The Interview USA
Trent University
Director of Equity, Inclusion and Human Rights

Rona Jualla von Oudenhoven

As the landscape of higher education evolves, the need for equitable access and outcomes has become a key imperative. Rona Jualla van Oudenhoven, Director of Equity & Human Rights at Trent University in Ontario, Canada, is a driving force behind her institution’s commitment to social justice and equitable outcomes.

Rona sat down with Max Webber, Co-Host of The Interview, to share her insights on encouraging respectful dialogue across divides, striving to create an inclusive environment where everyone feels valued, and using a rights-based approach to equity. 

Rona's Journey

Max: Let’s start with a brief introduction to yourself and your institution…

I’m the Director of Equity, Inclusion and Human Rights at Trent University. I started this position in September 2023. I've operated as an EDI practitioner in many institutions, and I have a background as a sociologist and an author.

Max: What inspired you to pursue a career in higher education?

My main goal is to promote equitable outcomes – I've always been driven by a keen sense of social justice. As a young kid growing up in the Caribbean, I was exposed to inequities and an education system highly based on privilege. Very early, I realized that the system was not equal for everyone. That affected me and inspired me to become a teacher and carry out some research on teacher training. As a sociologist, I’m used to looking at society and how it operates under systemic inequities and power dynamics. So it was a natural transition to EDI, because at its heart the work is about dismantling power structures and creating a more inclusive society for everyone.

Max: What’s your approach to creating an inclusive environment for everyone, regardless of their background?

For me, the key is realizing that we all are unique and different. That’s especially important if, like us, you have a large international cohort of students or domestic students from diverse backgrounds. When we talk about EDI, it’s crucial to recognize that we all embody an element of diversity. So we need to make that message resonate with students, so that our campus is not only seen as a place for one group. We want them to see that they all bring a lot of things to the table, no matter their background. EDI isn’t just about gender or racial equity, but about making things better for everyone at the table. So I think that helps a lot in the narrative of giving everyone a voice.

Max: What’s the key to getting your messages across about what kind of behaviors are needed to create an inclusive environment?

Our EDI and Human Rights Office operates from a rights-based approach, and I think once that’s your operating baseline, you can't go wrong. We use the Ontario Human Rights Code to help us define what we mean by marginalized groups and equitable access. At some point, all of us operate from a point of power and privilege, depending on our social setting and identity. When you work to create a level playing field, you can help people understand that we are all entitled to certain rights and privileges. For example, if you have certain disabilities in the classroom, and you require certain accommodations, then it’s the institution’s responsibility to deliver them. We’ve really found our balance by using this rights-based approach.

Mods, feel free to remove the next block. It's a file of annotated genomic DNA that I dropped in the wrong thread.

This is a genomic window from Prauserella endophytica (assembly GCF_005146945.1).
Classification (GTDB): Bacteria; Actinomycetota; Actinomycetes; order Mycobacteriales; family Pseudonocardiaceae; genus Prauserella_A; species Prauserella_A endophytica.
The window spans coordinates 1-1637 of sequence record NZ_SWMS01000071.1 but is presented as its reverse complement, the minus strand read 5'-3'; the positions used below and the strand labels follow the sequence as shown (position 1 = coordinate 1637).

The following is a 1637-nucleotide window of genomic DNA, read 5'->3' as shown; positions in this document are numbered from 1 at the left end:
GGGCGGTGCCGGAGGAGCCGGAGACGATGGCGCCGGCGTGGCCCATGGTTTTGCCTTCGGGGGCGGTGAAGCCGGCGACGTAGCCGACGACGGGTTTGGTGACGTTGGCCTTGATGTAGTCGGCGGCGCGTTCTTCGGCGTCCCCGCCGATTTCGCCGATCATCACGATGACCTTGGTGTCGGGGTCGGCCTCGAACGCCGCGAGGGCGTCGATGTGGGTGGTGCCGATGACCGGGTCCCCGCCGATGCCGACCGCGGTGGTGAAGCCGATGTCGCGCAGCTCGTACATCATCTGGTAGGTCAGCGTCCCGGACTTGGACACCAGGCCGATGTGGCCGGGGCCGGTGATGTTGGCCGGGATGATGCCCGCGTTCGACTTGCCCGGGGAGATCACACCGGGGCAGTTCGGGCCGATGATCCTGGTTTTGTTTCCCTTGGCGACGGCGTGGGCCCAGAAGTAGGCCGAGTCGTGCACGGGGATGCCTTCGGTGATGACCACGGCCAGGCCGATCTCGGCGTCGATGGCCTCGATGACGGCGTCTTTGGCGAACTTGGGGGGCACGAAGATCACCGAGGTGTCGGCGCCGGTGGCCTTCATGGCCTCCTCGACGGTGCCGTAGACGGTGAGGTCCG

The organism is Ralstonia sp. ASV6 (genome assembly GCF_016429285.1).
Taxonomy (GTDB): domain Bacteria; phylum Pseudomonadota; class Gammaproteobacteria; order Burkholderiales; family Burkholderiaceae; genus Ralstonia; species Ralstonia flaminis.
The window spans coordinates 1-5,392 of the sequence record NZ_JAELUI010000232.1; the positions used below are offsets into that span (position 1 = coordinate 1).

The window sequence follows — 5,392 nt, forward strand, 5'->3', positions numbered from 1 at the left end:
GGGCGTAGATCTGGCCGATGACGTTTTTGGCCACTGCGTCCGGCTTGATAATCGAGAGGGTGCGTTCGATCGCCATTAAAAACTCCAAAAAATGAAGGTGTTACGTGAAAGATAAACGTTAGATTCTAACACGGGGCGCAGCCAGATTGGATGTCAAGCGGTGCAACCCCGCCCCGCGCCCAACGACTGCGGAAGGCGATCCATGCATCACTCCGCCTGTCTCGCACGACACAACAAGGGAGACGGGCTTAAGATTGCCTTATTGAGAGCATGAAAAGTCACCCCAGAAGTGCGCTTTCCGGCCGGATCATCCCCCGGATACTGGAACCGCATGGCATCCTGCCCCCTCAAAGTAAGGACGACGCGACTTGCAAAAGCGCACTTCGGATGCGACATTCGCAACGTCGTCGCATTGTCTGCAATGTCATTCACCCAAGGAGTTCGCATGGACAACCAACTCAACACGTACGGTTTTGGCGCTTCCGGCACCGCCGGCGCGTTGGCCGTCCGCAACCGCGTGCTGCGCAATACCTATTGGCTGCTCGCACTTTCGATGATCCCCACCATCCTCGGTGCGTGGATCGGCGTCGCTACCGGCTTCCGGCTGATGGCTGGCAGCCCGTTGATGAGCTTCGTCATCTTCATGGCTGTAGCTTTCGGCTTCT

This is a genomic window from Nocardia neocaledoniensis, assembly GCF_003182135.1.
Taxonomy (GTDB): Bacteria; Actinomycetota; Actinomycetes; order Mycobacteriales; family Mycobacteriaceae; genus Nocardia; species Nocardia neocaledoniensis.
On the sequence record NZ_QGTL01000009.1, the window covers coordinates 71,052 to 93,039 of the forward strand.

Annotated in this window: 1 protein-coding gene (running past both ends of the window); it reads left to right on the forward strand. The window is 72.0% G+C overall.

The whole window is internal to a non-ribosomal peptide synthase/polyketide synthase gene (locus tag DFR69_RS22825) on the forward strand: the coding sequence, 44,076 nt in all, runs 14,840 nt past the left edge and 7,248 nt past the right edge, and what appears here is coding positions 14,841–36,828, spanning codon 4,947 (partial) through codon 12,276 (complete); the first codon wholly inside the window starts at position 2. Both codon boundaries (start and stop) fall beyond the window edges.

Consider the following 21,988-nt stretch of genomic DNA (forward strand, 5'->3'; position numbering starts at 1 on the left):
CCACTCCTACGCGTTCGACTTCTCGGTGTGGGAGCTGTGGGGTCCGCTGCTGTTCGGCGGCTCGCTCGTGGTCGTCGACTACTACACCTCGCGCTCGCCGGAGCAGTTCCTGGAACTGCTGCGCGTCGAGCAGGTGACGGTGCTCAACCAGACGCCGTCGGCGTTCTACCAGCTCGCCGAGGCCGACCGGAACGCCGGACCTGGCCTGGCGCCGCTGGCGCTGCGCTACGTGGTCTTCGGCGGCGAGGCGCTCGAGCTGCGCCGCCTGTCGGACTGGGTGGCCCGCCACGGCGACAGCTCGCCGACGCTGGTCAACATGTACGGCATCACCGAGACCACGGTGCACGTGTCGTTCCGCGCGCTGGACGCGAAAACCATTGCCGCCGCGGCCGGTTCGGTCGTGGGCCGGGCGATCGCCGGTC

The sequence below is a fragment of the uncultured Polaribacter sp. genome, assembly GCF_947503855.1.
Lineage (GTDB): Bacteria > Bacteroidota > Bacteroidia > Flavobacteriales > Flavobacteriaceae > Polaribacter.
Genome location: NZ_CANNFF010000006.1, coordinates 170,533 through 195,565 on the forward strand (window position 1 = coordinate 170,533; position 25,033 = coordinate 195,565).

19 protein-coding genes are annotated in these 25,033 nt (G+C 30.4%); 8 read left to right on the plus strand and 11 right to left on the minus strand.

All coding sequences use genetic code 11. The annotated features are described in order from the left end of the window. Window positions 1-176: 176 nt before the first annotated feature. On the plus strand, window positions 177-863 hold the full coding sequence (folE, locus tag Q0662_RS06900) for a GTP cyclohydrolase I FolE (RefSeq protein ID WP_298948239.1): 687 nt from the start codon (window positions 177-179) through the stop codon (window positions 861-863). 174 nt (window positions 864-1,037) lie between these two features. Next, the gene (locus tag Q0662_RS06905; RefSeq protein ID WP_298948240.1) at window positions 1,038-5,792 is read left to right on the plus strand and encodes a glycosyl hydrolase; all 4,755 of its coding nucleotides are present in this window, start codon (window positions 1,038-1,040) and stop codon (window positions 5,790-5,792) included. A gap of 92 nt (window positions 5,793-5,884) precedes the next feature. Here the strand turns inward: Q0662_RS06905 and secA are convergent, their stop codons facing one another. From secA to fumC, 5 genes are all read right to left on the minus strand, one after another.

Max: How can we encourage students to engage in respectful dialogue across divides? 

It's quite difficult. We don't shy away from difficult conversations, and I encourage students to have their voice and use their platform. But I think you have to also encourage respectful, humble inquiry, as well as respectful listening. When you enter a debate, you need to define the rules of engagement together; that helps you to disagree. You need to give others the opportunity to speak and understand that you may not be able to change everyone's minds otherwise. If everyone thought the same, we’d all be worse off. But before you engage, reflect and think, “Am I intentionally saying this to cause harm?”

If those are your intentions, then it’s probably best to remove yourself from the debate. We understand that during these conversations, some people might feel triggered or distressed, so we make sure to share the resources where they can find support. 

Max: Students have a lot of demands on their time. How do you encourage them to get involved with these kinds of initiatives?

You need to have realistic expectations. For example, if we’re having a conversation about something like white privilege, you can’t expect or demand that everybody know what it's like to walk in another's shoes. People without a disability cannot know what it feels like to live with a disability. But through sharing different perspectives, we can encourage people to behave with empathy and consider the lived experience of others. It’s unrealistic to think that we will all want to take on the mandate of understanding these different perspectives, so you just push to reach as many students as possible.

Max: What’s the best piece of advice you’ve ever received in your career?

My partner once told me that you can’t move the ship on your own, but can can nudge the wheel to help it change direction. My personal advice to others would be that you can’t go wrong when you operate from a point of integrity. In the end, you can't please everyone all the time. But you have to be comfortable within yourself that you are coming from a point of integrity and respect. 

Curious to see what the future of training looks like?
Max Webber
Max works closely with people leaders and change-makers in our professional services markets. If you're looking to feature on The Interview, or simply want to learn more about GoodCourse, then get in touch at

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